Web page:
match the Cognex In-Sight family. Customers with In-Sight experience should find working with
Checker familiar and comfortable.
Enabling PROFINET involves the following main steps:
 Make sure you have the Siemens Step 7 programming software (SIMATIC) installed.
 Set up the Siemens Software tool so that it recognizes your Checker device.
Install the Generic Station Description (GSD) file.
 Enable PROFINET in the Checker GUI

Enabling PROFINET in the Checker GUI
By default, Checker has the PROFINET protocol disabled. The protocol can be enabled in the
Checker GUI. Perform the following steps:
1. In the upper menu toolbar, click Checker.
2. Select Configure Checker.

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3. In the Checker Configuration window that pops up, click Protocol Settings and select
PROFINET.

4. Click OK.
For the changes to take effect, the sensor automatically reboots.
Setting up PROFINET
Perform the following steps to set up PROFINET:
1. Verify that SIMATIC is on your machine.
2. From the Windows Start menu, launch the SIMATIC Manager.

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3. If you already have a project, select Cancel to skip past the New Project wizard.
Otherwise, let the wizard guide you through creating a new project.
4. Once the Manager has opened the project, double-click the Hardware icon to open the
HW Config dialog screen. From the main menu, select OptionsInstall GSD File….


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5. Browse to the location where the GSD file was installed (or the location where you
saved the GSD file if it was downloaded from the web).

6. Select the GSD file you wish to install and follow the displayed instructions to complete
the installation.
NOTE
There may be more than one GSD file in the list. If you are unsure which to install,
choose the one with the most recent date.

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7. Add your Checker sensor to your project. This makes the Checker available in the
Hardware Catalog. Launch the SIMATIC Hardware Config tool.
8. In the main menu, select View  Catalog.
9. The catalog is displayed. Expand the PROFINET IO tree to the “Cognex Checkers” node.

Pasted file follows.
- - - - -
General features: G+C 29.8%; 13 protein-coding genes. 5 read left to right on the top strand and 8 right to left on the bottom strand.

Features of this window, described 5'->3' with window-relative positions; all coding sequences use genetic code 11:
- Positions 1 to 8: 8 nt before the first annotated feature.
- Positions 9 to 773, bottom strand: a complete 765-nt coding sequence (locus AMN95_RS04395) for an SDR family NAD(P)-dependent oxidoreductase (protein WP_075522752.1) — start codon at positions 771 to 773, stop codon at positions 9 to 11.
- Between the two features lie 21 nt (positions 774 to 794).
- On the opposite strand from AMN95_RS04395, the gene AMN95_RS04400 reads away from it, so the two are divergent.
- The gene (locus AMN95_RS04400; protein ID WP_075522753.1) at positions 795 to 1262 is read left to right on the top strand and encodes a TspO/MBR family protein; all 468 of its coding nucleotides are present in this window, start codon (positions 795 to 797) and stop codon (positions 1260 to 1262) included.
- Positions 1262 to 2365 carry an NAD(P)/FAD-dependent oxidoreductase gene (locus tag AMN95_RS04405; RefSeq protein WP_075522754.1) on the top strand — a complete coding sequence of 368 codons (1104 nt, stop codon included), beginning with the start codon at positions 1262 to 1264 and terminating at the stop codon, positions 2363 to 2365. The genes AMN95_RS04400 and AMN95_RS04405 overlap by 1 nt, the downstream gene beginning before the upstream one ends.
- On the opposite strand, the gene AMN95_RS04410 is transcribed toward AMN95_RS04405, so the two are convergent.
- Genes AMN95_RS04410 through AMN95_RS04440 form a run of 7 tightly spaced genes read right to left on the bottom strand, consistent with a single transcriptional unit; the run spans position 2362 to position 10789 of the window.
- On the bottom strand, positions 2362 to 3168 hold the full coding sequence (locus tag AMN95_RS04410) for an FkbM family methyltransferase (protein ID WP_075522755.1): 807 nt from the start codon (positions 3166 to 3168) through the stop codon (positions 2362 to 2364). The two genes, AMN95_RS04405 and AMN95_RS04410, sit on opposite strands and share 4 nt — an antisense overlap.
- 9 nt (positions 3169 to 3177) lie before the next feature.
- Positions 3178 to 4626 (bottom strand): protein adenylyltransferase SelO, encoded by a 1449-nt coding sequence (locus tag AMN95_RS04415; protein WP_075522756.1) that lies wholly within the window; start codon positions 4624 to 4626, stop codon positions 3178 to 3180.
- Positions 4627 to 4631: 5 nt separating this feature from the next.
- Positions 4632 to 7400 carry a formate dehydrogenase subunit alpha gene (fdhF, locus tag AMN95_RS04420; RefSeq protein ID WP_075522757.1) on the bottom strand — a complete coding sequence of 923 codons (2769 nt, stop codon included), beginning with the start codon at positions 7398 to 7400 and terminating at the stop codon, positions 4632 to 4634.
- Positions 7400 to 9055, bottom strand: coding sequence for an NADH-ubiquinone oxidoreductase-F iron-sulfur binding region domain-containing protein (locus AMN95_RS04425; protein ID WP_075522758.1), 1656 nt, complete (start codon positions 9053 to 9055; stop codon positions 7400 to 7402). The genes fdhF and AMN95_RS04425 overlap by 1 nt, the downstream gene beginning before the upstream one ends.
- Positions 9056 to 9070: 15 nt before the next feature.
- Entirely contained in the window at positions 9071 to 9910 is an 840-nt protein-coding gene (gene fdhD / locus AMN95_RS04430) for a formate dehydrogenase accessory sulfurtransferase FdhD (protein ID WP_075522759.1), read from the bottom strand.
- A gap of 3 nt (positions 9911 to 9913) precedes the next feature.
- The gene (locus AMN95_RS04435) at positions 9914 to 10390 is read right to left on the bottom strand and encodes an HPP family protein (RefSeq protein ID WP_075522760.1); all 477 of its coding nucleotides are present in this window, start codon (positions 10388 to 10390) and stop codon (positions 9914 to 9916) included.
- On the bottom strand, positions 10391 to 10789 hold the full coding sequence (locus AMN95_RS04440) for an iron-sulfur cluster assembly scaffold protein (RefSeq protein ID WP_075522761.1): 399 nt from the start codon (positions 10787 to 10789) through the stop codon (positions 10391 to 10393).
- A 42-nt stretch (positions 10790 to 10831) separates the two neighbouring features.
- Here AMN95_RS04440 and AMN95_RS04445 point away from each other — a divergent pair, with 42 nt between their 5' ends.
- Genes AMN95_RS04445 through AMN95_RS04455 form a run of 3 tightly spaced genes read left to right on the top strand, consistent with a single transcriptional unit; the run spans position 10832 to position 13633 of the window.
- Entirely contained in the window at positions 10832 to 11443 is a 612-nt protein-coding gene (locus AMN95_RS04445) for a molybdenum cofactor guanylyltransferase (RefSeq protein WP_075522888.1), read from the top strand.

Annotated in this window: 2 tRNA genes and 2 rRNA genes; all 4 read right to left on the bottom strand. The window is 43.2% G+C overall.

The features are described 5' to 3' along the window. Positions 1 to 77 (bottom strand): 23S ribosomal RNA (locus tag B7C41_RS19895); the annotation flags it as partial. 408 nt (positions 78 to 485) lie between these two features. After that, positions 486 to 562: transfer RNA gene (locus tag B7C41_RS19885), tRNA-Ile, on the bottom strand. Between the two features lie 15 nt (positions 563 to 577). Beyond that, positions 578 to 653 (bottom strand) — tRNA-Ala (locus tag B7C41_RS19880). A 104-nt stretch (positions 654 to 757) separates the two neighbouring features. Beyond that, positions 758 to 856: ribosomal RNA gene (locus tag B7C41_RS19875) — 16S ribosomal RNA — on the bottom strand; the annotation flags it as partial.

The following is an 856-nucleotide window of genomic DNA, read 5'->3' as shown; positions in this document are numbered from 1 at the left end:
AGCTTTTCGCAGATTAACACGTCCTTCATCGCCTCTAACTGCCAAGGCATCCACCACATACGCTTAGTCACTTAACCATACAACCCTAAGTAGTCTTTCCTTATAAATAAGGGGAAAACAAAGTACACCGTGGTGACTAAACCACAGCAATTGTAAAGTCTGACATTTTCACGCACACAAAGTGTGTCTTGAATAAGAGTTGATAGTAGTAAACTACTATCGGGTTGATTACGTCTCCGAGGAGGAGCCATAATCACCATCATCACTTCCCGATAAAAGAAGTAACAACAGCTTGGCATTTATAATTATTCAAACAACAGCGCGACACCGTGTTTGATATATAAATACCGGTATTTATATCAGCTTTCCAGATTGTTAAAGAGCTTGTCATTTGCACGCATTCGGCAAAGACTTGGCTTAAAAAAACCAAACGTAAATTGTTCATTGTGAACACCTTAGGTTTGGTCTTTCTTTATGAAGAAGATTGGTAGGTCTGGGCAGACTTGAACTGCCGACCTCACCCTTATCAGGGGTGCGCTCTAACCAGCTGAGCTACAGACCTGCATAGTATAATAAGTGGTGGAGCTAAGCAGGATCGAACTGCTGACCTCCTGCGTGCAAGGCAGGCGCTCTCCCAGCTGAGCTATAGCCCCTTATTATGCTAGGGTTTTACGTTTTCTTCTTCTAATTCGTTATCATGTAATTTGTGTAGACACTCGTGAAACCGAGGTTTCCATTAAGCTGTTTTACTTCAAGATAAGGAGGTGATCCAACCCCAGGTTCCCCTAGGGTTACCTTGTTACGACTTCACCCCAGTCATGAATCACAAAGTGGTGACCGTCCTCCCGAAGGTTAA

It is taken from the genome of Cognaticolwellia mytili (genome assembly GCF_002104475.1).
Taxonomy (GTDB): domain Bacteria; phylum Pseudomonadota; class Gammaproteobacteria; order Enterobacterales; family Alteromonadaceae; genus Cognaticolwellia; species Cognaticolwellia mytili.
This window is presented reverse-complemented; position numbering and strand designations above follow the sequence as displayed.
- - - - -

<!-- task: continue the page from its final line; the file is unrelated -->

10. With the left mouse button, drag the Checker sensor over and drop it on the PROFINET
IO network symbol in the left pane.

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The HW Config tool automatically maps the Checker I/O modules into the memory
space.
11. Right-click on the Checker icon and select Object Properties….
12. Give the sensor a name. This must match the name of your actual Checker sensor. The
name must be unique and conform to DNS naming conventions. Refer to the SIMATIC
Software help for details.
13. If your Checker sensor is configured to use its own static IP, uncheck the Assign IP
address via IO controller box. Otherwise if you wish the PLC to assign an IP address,
select the Ethernet button and configure the appropriate address.

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14. In the IO Cycle tab, select the appropriate cyclic update rate for your
application.

15. By default, the SIMATIC software maps the User Data & Result Data Modules to offset
256. This is outside of the default process image area size of 128. That is, by default,
data in these modules are inaccessible by some SFCs such as BLKMOV. As a solution,
either remap the modules to lower offsets within the process image area or expand the
process image area to include these modules.

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If you choose to expand the process image area, make the size large enough for the
module size plus the default 256 offset.

NOTE
Expanding the process image can have a performance impact on the PLC scan cycle time. If your
scan time is critical, use the minimal acceptable module sizes and manually remap them down
lower in the process image.
Modules
The PROFINET implementation on Checker consists of the following I/O modules:
1. Device Control Module
2. Device Status Module
3. Acquisition Control Module
4. Acquisition Status Module
5. Result Control Module
6. Result Status Module
7. Input

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8. Output
9. Sensor Meter Module

Device Control Module
Controls the Checker device. This module consists of data that is sent from the PLC to the
Checker sensor.